When to tell someone you're kinky

Save the tape for the bedroom. If you’re kinky you need to be honest upfront.

“So… what do you want?”

When dating, the question is inevitable. After all, you want to make sure that you and the person you are connecting with aren’t going to experience a serious disconnect down the line.

Saying what you want is easy when you think others, and especially the person you want it with, wants the same thing.

Yet, for some it can be the hardest question to answer.

Until last year, when someone asked me what I was looking for, I’d mumble something along the lines of “meeting new people and seeing where things go,” then quickly change the topic.

Inside, I knew what I wanted. I just wasn’t ready to admit it.

In an ideal world, all parties on a date are clear on the other’s intentions: “a long-term monogamous relationship,” “rebound sex,” “someone to hang out with at Coachella.”

But what happens if what you want is less socially accepted?

If the relationship fairy were to wave his magic wand and grant me my wish with zero social judgement, my dream scenario would be:

A long-term, emotionally-committed, sexually open, live-in relationship with two creative, intelligent men who are my best friends, swing with me as well as separately, and occasionally have sex with each other. One of these men would be my dominant; a man who ties me up, spanks me and does all sorts of kinky shit to me. The other would be a sweet little submissive that I use for my pleasure. Oh yah, and I’d also have a number of close friends with benefits that I see on my own.

Of course, this is a fantasy. In reality, I’m not so sure I could take two guys being all over each other 24-7 and, really,  who has the time or energy for this many partners?

The essence of what I want and want I need, however, is someone who is kinky and open to a non-traditional sexual relationship. 

For a long time I doubted there was a man alive who would go for such a thing.

Inside, I was terrified that if I put my kinks up front, men would only see me as a sex object and I’d never meet someone who also loved the rest of me.

So, instead of coming right out and saying “How comfortable are you with rope, a dick in your face, and watching your girlfriend screw other men?” I dated guys who seemed open minded and hoped for the best.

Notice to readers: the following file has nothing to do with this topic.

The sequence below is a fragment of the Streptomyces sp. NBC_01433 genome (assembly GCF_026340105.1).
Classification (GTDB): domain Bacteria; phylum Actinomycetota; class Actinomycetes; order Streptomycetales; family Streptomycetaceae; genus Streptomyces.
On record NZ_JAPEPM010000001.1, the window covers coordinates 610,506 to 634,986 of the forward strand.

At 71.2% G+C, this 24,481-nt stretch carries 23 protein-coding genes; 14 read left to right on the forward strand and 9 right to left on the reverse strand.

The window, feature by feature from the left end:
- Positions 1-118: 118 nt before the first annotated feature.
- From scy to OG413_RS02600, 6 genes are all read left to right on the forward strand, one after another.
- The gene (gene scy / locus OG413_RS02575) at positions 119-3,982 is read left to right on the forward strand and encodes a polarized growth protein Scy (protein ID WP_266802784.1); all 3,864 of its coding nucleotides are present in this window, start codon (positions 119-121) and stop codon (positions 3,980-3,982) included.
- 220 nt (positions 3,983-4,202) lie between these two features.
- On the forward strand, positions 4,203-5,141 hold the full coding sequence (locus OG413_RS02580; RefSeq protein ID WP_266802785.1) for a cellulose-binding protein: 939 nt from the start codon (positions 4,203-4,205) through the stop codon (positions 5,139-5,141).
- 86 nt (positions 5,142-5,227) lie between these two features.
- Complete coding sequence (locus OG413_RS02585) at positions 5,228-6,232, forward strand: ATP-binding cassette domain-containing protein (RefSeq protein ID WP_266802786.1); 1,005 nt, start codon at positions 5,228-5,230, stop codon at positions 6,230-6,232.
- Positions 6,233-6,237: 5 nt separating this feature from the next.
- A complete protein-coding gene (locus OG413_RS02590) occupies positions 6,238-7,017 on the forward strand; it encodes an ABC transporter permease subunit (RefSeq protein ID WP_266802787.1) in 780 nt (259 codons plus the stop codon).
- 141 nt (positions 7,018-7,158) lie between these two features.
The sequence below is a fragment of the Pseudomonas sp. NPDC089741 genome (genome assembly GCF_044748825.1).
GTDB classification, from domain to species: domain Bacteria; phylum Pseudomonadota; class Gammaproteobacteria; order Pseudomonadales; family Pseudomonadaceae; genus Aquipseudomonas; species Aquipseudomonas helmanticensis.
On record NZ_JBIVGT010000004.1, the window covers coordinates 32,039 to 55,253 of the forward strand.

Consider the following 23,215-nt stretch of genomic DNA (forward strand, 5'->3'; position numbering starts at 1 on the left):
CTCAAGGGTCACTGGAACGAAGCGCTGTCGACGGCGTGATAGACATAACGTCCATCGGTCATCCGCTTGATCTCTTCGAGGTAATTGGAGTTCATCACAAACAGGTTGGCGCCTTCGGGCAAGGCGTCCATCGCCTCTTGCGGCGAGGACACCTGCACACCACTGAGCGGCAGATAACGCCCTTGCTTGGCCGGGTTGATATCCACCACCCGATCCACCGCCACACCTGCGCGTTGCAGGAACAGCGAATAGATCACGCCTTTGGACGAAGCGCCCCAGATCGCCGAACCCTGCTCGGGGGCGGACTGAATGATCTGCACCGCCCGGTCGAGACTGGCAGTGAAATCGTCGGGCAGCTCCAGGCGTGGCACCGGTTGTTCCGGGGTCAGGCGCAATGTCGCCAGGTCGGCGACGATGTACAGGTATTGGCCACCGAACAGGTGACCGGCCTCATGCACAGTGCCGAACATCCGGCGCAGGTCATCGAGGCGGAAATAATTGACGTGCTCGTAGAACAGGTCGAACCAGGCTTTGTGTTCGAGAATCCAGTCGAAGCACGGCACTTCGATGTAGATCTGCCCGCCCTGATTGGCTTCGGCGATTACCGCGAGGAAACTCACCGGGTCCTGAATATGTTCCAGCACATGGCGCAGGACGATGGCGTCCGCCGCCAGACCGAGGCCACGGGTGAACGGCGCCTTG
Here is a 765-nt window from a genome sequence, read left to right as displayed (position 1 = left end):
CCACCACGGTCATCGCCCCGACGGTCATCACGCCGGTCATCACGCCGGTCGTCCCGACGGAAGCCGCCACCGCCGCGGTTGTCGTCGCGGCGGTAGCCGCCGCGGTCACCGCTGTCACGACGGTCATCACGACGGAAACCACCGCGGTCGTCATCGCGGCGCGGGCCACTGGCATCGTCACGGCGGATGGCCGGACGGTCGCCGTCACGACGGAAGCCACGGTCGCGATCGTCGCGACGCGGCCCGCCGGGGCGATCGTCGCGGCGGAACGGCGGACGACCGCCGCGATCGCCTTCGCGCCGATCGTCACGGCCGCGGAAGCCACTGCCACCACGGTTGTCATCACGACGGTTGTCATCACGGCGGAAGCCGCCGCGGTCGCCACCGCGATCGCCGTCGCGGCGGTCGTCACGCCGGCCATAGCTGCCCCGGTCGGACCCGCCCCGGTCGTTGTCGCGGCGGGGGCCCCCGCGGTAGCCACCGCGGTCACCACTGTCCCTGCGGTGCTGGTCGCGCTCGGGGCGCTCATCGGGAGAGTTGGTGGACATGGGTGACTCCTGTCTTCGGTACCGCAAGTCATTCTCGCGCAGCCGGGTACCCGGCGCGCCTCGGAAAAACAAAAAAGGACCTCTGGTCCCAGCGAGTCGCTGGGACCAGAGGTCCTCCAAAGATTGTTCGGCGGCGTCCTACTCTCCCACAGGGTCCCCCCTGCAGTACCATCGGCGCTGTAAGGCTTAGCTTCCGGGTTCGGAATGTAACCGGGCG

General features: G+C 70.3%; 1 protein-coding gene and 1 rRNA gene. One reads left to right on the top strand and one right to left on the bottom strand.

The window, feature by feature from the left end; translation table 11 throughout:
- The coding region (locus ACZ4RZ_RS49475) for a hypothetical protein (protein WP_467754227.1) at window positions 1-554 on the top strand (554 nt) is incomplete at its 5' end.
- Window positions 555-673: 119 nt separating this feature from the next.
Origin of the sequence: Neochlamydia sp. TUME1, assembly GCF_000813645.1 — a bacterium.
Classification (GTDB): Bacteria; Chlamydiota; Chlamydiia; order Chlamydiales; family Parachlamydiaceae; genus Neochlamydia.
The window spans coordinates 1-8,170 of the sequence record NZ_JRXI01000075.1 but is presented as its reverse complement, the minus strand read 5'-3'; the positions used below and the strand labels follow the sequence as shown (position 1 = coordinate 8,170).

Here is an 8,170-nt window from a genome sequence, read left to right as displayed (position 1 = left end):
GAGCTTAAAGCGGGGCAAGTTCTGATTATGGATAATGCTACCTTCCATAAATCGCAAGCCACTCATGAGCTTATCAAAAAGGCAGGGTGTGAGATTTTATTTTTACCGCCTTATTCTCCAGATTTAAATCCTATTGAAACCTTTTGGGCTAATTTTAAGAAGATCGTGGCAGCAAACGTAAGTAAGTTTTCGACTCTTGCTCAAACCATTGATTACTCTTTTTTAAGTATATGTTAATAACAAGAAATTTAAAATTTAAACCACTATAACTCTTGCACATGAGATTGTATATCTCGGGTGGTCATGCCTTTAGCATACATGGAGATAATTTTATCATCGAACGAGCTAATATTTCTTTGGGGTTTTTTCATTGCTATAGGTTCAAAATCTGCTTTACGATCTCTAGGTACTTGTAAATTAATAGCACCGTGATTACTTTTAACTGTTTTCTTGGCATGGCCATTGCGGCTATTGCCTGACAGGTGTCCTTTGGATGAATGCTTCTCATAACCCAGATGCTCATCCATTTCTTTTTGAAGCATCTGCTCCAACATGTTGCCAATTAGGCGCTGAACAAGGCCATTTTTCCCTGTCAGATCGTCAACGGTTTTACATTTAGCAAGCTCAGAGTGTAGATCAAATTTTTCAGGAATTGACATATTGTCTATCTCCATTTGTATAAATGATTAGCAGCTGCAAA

Inevitably, this strategy backfired. After a few dates, I’d hint at my less than mainstream desires. They would say, “That shit’s just weird.” And I would run.

It was a good way to keep the wrong men away from me, but a crappy way to attract the right one.

After one vanilla man too many, however, I’d had enough.

I updated my OkCupid profile to include the fact that I was looking for a kinky swinger.

I expected a deluge of messages asking for sexual favours. Instead, I got radio silence.

The number of men messaging me dropped from five a day to one every 10 days. (Sure, the guys who didn’t read my profile kept contacting me but I continued to ignore them as I had always done.)

I did meet one man. I liked him a lot. He liked me. We had a lot of fun together.

Assuming he had read my profile and was okay with it, I once again left the discussion about my need for kink and non-monogamy until six weeks after we started dating.

Turns out, he wasn’t okay with it. Feelings got hurt, and I learned a big lesson.

If you want something that deviates from a standard monogamous long-term relationship, you must tell people as soon as possible, up front and in person.

After Mr. Vanilla ended it with me, I cancelled my OkCupid account and turned to Fetlife, a social networking site for kinky people (a lot of kinky people: 4.5 million according to Wikipedia).

Through the groups on this site, I’ve met swingers, dominants, bisexuals, submissives, and all combinations of the above.

I also met my boyfriend. While he’s not bisexual or into swinging, he is very kinky, open to me playing on my own, and knows that I will never be satisfied in a purely monogamous relationship.

Together we are consciously co-creating an open relationship were we both get to express other facets of our sexuality.  

I’m kinky. I switch (I need to dominate someone and also be submissive), and I like to occasionally have sex with strangers.

I told my boyfriend this on our second date.

He didn’t take this as a sign that I was easy or only looking for sex. He took this as a sign that I was as interesting and complex as he was.

And, like  the responsible kinkster that he is, he took his time getting to know me before acting on any of it. 

Honesty isn’t always easy but if you are kinky, non-monogamous or otherwise deviate from the norm, it needs to be your policy.  

There is a huge spectrum out there of what people really want between the polarities of a monogamous marriage and a one-night stand.

The more we recognize and accept this, the more people will feel that they can honestly and publicly answer the question “What do you want?”

Because one thing I’ve learned is when you admit what you want, very often, you get it.